Ian Tregillis is proving himself an exceptional writer, adept at weaving the complex strands of the plot together across three books, switching seamlessly between the perspectives of multiple characters and providing strong characterisation (particularly of Marsh). His language is less dense than the first book, retaining the lyrical dexterity shown off in Bitter Seeds but finding a better balance with a thriller-like pacing that allowed me to read through The Coldest War much quicker than I did the first. Above all, it is always invigorating when you see a writer take on with a high-concept story and pull it off with aplomb. Tregillis is crafting something really special here, and the third book in the series, Necessary Evil, may well prove to be the best Milkweed book yet." ( )
  MikeFutcher | Jun 3, 2016 |
Showing 1-5 of 17 (next | show all)
There were scenes here that were simply stunning. There were cool ideas and wonderful moments backed up with excellent prose. But that’s not what kept me going back for more again and again (sometimes when I really didn’t have the time to read but I just had to read a few pages more anyway). It was the character interaction. It was the way the story wove in and out of various viewpoints and crisscrossed each other. Every time I thought I knew where the story was going, a new twist would be added. Gretel’s character in particular was a favorite. We never get her as a viewpoint character, instead focusing more on her brother Klaus (who was really fascinating to read about as well). Throughout the last book and this one it’s seen that Gretel has a plan for this grand future ahead and every action she takes is helping her get to that foreseen future. Some of the actions appear meaningless and others confusing. I loved reading about her and seeing her scheme her way towards her goal. The ultimate payoff of that work at the end of this book was great. The book tied up well while at the same time leaving me salivating for more.

Age Recommendation: 16+ nothing especially egregious
Language: Not a ton, but there.
Violence: A bit. Fascinating and cool, but a bit.
Sex: Mentioned but not shown.

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Author nameRoleType of authorWork?Status
Ian Tregillisprimary authorall editionscalculated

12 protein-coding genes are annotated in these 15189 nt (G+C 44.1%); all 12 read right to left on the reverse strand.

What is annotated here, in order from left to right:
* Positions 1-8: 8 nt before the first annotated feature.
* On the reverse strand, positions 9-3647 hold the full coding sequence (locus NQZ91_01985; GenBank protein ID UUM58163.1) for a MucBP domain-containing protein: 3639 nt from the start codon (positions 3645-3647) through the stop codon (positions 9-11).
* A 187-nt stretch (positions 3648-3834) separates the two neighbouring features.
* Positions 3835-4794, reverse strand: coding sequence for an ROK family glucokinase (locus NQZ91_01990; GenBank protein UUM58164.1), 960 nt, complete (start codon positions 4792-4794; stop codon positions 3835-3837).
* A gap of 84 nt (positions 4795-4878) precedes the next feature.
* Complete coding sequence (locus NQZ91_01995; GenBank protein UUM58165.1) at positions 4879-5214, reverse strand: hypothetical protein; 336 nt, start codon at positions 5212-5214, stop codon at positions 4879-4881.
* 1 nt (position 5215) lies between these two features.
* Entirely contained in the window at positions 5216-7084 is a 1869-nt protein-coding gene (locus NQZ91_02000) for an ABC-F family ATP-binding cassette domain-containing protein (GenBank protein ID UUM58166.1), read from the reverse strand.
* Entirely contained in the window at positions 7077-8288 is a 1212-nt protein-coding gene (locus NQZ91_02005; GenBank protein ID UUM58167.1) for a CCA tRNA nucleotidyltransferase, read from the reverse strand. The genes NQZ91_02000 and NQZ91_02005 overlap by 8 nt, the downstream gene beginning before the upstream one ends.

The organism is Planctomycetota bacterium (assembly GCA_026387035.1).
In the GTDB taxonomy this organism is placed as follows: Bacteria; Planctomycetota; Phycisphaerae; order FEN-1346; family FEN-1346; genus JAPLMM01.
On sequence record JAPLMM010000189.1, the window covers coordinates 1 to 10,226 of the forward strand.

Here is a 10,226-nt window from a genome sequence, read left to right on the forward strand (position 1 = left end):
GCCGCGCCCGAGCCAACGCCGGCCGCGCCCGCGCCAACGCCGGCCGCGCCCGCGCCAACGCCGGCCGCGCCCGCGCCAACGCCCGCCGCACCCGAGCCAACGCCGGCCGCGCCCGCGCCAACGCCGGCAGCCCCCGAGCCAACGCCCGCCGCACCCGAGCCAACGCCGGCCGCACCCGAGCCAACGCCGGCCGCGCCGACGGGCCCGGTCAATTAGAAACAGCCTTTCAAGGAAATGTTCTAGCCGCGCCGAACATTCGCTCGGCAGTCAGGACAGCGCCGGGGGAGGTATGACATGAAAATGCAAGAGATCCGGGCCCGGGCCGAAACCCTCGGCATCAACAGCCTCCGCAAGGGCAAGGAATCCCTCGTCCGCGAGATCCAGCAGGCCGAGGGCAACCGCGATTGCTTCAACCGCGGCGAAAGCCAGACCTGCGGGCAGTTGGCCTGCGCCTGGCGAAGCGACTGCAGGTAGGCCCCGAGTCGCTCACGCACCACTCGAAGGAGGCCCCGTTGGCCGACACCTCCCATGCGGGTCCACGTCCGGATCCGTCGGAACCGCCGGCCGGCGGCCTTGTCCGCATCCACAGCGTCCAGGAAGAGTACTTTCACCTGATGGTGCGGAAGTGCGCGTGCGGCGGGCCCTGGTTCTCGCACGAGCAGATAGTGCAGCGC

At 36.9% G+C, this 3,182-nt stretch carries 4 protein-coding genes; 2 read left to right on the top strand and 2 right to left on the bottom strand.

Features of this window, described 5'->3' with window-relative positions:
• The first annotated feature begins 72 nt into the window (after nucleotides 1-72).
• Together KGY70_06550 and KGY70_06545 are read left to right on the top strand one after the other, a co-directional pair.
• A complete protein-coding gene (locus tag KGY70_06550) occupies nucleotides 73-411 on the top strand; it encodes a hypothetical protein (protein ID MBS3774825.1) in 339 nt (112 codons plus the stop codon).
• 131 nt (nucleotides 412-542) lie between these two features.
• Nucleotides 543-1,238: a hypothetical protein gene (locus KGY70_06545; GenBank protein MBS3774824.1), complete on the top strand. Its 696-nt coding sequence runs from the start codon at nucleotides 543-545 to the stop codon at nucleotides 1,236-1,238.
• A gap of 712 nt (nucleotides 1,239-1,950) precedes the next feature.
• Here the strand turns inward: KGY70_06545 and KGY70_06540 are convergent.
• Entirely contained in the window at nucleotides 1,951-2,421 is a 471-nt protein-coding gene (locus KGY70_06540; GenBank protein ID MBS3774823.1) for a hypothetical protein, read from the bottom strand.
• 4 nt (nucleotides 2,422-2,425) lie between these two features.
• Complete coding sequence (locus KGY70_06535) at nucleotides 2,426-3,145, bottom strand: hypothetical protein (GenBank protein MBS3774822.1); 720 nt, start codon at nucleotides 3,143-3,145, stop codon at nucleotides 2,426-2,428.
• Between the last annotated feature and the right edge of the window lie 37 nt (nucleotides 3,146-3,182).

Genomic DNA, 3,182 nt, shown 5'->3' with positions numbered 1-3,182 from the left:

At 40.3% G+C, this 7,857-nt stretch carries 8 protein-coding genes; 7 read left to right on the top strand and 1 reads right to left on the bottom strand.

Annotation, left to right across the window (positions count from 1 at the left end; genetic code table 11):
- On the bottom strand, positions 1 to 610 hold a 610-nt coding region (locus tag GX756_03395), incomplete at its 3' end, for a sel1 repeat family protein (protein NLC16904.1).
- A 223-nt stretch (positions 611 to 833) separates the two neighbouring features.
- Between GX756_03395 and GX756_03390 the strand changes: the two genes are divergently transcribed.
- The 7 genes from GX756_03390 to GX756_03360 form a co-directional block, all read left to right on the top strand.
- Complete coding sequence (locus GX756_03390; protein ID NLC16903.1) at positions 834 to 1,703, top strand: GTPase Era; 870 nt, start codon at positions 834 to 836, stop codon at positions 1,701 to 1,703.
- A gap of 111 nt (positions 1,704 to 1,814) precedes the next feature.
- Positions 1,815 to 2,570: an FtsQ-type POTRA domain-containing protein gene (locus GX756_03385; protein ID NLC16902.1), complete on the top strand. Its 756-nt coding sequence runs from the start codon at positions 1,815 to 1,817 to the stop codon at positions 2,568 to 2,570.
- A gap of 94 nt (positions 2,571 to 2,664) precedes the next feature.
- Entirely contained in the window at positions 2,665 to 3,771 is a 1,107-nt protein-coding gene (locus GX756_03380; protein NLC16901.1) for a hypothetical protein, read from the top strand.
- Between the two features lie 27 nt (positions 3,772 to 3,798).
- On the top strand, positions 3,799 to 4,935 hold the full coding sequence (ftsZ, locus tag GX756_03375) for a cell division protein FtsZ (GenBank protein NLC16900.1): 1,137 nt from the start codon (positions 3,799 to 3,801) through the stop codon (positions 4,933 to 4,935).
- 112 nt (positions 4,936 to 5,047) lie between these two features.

McGrath, ChrisCover artistsecondary authorsome editionsconfirmed
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Man is a rope tied between beast and superman—a rope over an abyss.

—Friedrich Nietzsche
Live with your century but do not be its creature.

—Friedrich Schiller
Thou shalt not suffer a witch to live.

—Exodus 22:18 (KJV)
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Warlocks do not age gracefully.
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Amazon.com Product Description (ISBN 0765321513, Hardcover)

In Ian Tregillis' The Coldest War, a precarious balance of power maintains the peace between Britain and the USSR. For decades, Britain's warlocks have been all that stands between the British Empire and the Soviet Union—a vast domain stretching from the Pacific Ocean to the shores of the English Channel. Now each wizard's death is another blow to Britain's national security.

Meanwhile, a brother and sister escape from a top-secret facility deep behind the Iron Curtain. Once subjects of a twisted Nazi experiment to imbue ordinary people with superhuman abilities, then prisoners of war in the immense Soviet research effort to reverse-engineer the Nazi technology, they head for England. 

Because that's where former spy Raybould Marsh lives. And Gretel, the mad seer, has plans for him.

As Marsh is once again drawn into the world of Milkweed, he discovers that Britain's darkest acts didn't end with the war. And while he strives to protect queen and country, he is forced to confront his own willingness to accept victory at any cost.

(retrieved from Amazon Thu, 12 Mar 2015 18:07:48 -0400)

A tale set in an alternate-universe, post-World War II era finds precarious peace agreements between England and the USSR threatened by the murders of warlocks responsible for safeguarding British national security, a situation that falls into the hands of two supernaturally enhanced siblings and a former spy who would protect the queen.… (more)

(summary from another edition)